I think the photo is of Bellinger striking a pose, guarding the elevator at 925 Park. He looks, perhaps, a little young to be a retiree, but I identify him by his hat. Frederick Coudert Bellington was a veteran of the Great War and, during the strike of 1936, he put on a Brodie helmet once more for patrol duty. It became his symbol, and supporters, detractors, and the press began to call him Tin Hat Bellinger. 

Originally designed by John Leopold Brodie for the British army, the helmet’s broad brim was designed to protect soldiers’ necks and shoulders from the shrapnel of exploding ordnance overhead. It does not seem particularly suited to elevator combat, which ran more to fists, lead pipes, acid attacks on the façades of buildings and the occasional stench bomb, but it seems that Bellinger and his comrades in the Tenants’ Defense League never saw any action. The American military bought many Brodie helmets from Britain when it first entered the war, then manufactured a knockoff, the M1917. Bellinger may have actually worn the latter.

Most of all, I like this photo because it shows a man who understood the importance of elevators. When they work, the public doesn’t notice them, but in 1936, striking operators showed New Yorkers how much they rely on elevators. The strike lasted weeks, covered the front pages of the city’s papers, engulfed the attention of political officials from the mayor on down and challenged citizens’ ability to cope with the everyday necessities of life.

Just like trains, trucks, airplanes and mass-transit systems, elevators can stop traffic and snarl up the world. They’re worth protecting with a rifle. There aren’t too many elevator operators left, and, since automation, no one can stop a city’s elevator traffic on a dime, so we don’t get moments like the strike of 1936 anymore. We need other ways to remind each other how vital elevators are to cities’ most basic needs.

Elevator history is important, and that’s why Pat founded the Elevator Historical Society. He supports the museum almost exclusively with his own money. It costs US$4,000-5,000 a month to run the place. He recently considered closing it down, letting it go the way of those other elevator museums in Europe, but recommitted to running it at least through the fall.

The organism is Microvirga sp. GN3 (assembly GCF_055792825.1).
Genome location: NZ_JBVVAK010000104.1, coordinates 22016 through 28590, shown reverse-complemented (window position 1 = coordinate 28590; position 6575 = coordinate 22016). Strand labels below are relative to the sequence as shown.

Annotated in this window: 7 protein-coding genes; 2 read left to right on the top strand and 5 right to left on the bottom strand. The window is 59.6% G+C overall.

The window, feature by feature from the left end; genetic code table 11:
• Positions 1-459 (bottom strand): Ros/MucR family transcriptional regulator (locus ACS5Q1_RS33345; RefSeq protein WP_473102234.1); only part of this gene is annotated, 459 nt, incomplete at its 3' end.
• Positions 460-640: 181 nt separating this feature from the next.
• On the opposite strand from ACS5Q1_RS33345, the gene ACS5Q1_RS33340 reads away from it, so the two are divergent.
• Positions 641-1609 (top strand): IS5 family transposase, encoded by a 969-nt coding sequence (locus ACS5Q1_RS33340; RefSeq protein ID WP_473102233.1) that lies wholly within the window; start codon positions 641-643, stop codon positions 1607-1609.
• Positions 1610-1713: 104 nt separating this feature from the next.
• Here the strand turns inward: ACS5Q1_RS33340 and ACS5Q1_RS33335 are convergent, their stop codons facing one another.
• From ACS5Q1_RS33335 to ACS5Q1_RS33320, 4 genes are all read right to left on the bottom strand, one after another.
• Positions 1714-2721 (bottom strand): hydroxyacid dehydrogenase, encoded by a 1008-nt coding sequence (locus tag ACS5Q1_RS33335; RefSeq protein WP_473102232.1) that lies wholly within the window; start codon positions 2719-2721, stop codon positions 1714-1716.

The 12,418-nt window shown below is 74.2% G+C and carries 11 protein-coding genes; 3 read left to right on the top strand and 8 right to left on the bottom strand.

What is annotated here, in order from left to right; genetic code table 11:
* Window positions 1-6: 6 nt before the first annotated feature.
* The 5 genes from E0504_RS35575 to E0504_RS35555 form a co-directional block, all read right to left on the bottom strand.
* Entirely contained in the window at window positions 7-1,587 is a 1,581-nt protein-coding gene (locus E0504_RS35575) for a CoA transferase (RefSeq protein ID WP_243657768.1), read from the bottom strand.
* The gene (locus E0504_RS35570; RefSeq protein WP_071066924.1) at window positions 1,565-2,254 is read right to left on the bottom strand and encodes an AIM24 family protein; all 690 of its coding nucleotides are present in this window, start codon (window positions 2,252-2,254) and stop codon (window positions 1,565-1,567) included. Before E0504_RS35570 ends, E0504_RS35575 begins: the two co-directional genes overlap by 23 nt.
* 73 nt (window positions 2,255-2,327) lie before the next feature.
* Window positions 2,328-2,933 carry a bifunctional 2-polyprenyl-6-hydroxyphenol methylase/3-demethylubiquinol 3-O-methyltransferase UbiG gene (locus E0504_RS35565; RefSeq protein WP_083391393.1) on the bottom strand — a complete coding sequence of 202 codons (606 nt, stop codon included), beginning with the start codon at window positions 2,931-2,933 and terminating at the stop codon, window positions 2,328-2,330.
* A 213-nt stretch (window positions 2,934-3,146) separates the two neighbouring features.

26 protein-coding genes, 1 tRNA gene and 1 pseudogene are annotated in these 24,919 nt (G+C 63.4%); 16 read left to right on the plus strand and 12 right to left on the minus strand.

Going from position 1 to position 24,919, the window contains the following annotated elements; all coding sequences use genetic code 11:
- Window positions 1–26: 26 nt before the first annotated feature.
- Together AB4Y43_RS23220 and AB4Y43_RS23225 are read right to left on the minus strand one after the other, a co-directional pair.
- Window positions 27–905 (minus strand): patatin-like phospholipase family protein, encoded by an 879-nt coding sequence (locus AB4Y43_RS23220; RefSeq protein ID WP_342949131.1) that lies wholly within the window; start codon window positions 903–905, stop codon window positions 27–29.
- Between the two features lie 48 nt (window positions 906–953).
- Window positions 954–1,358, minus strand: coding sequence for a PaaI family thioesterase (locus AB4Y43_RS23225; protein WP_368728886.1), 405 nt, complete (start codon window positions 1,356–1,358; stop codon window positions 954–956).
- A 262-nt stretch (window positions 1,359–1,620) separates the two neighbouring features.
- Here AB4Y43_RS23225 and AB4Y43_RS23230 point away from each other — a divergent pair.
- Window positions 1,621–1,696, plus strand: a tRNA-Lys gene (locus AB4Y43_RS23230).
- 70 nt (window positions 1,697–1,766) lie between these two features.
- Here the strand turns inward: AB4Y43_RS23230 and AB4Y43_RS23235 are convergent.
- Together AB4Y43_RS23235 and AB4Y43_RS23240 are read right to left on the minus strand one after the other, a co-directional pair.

Even if he were willing to keep plowing his personal savings into the museum, there is the longer term to consider; he is a spritely, energetic 71 years old but honest enough to know that someday, others will have to take over. I help out a little here and there, for which Pat has graciously given me the title of assistant director. But, in order to survive and grow from its small space in a big yellow building, the museum will need a lot more help from the industry.

Above all, Pat wants the museum to teach people in the elevator industry their own history. I think everyone should know the history of elevators – of their design, construction, installation and maintenance, in addition to their use, social functions and the culture that grows out of elevator life. We live in a world obsessed with cars, planes and trains, but the elevator has arguably transformed society as much as any of these other transportation technologies. The history of the elevator is the history of the city, of the modern world. People ought to know.

Editor’s Note: If you enjoyed this article and feel the history of our industry is important, please consider sending a contribution to: The Elevator Historical Society, 21-03 44th Avenue, Suite 206, Queens, New York 11101.